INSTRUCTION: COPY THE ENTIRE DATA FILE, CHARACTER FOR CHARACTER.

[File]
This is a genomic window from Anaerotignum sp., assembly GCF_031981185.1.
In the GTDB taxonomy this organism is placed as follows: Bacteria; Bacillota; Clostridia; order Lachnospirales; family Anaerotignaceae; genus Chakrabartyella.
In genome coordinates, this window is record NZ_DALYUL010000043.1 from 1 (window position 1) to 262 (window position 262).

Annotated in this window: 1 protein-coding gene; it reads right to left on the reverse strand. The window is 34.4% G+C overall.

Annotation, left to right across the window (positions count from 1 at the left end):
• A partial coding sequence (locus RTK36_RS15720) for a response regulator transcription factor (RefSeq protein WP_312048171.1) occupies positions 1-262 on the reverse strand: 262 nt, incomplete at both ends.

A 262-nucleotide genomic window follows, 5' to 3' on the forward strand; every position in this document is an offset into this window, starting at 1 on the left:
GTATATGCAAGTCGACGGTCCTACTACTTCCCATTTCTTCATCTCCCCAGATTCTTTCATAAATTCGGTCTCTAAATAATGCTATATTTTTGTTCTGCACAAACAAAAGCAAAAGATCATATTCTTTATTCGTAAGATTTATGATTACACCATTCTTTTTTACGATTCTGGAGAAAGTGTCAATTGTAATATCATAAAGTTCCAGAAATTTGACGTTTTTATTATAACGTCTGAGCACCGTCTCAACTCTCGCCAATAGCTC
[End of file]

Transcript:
This is a genomic window from Anaerotignum sp., assembly GCF_031981185.1.
In the GTDB taxonomy this organism is placed as follows: Bacteria; Bacillota; Clostridia; order Lachnospirales; family Anaerotignaceae; genus Chakrabartyella.
In genome coordinates, this window is record NZ_DALYUL010000043.1 from 1 (window position 1) to 262 (window position 262).

Annotated in this window: 1 protein-coding gene; it reads right to left on the reverse strand. The window is 34.4% G+C overall.

Annotation, left to right across the window (positions count from 1 at the left end):
• A partial coding sequence (locus RTK36_RS15720) for a response regulator transcription factor (RefSeq protein WP_312048171.1) occupies positions 1-262 on the reverse strand: 262 nt, incomplete at both ends.

A 262-nucleotide genomic window follows, 5' to 3' on the forward strand; every position in this document is an offset into this window, starting at 1 on the left:
GTATATGCAAGTCGACGGTCCTACTACTTCCCATTTCTTCATCTCCCCAGATTCTTTCATAAATTCGGTCTCTAAATAATGCTATATTTTTGTTCTGCACAAACAAAAGCAAAAGATCATATTCTTTATTCGTAAGATTTATGATTACACCATTCTTTTTTACGATTCTGGAGAAAGTGTCAATTGTAATATCATAAAGTTCCAGAAATTTGACGTTTTTATTATAACGTCTGAGCACCGTCTCAACTCTCGCCAATAGCTC